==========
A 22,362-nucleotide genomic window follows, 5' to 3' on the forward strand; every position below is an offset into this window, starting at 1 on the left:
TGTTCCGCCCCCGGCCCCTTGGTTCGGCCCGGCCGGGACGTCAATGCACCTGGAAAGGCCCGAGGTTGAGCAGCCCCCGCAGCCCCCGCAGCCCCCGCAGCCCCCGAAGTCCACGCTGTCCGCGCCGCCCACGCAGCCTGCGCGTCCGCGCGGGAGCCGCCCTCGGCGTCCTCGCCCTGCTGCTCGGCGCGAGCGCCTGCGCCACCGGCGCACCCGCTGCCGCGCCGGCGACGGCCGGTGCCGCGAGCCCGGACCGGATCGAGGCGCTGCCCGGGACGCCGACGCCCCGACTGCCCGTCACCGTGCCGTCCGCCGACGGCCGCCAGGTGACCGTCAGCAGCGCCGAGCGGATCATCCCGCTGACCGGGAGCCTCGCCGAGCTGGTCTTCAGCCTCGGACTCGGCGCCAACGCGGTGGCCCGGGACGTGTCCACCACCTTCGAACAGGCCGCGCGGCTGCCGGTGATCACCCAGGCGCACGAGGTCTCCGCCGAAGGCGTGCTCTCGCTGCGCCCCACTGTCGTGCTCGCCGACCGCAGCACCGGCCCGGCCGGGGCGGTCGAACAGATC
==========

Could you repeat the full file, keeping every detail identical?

A 22,362-nucleotide genomic window follows, 5' to 3' on the forward strand; every position below is an offset into this window, starting at 1 on the left:
TGTTCCGCCCCCGGCCCCTTGGTTCGGCCCGGCCGGGACGTCAATGCACCTGGAAAGGCCCGAGGTTGAGCAGCCCCCGCAGCCCCCGCAGCCCCCGCAGCCCCCGAAGTCCACGCTGTCCGCGCCGCCCACGCAGCCTGCGCGTCCGCGCGGGAGCCGCCCTCGGCGTCCTCGCCCTGCTGCTCGGCGCGAGCGCCTGCGCCACCGGCGCACCCGCTGCCGCGCCGGCGACGGCCGGTGCCGCGAGCCCGGACCGGATCGAGGCGCTGCCCGGGACGCCGACGCCCCGACTGCCCGTCACCGTGCCGTCCGCCGACGGCCGCCAGGTGACCGTCAGCAGCGCCGAGCGGATCATCCCGCTGACCGGGAGCCTCGCCGAGCTGGTCTTCAGCCTCGGACTCGGCGCCAACGCGGTGGCCCGGGACGTGTCCACCACCTTCGAACAGGCCGCGCGGCTGCCGGTGATCACCCAGGCGCACGAGGTCTCCGCCGAAGGCGTGCTCTCGCTGCGCCCCACTGTCGTGCTCGCCGACCGCAGCACCGGCCCGGCCGGGGCGGTCGAACAGATC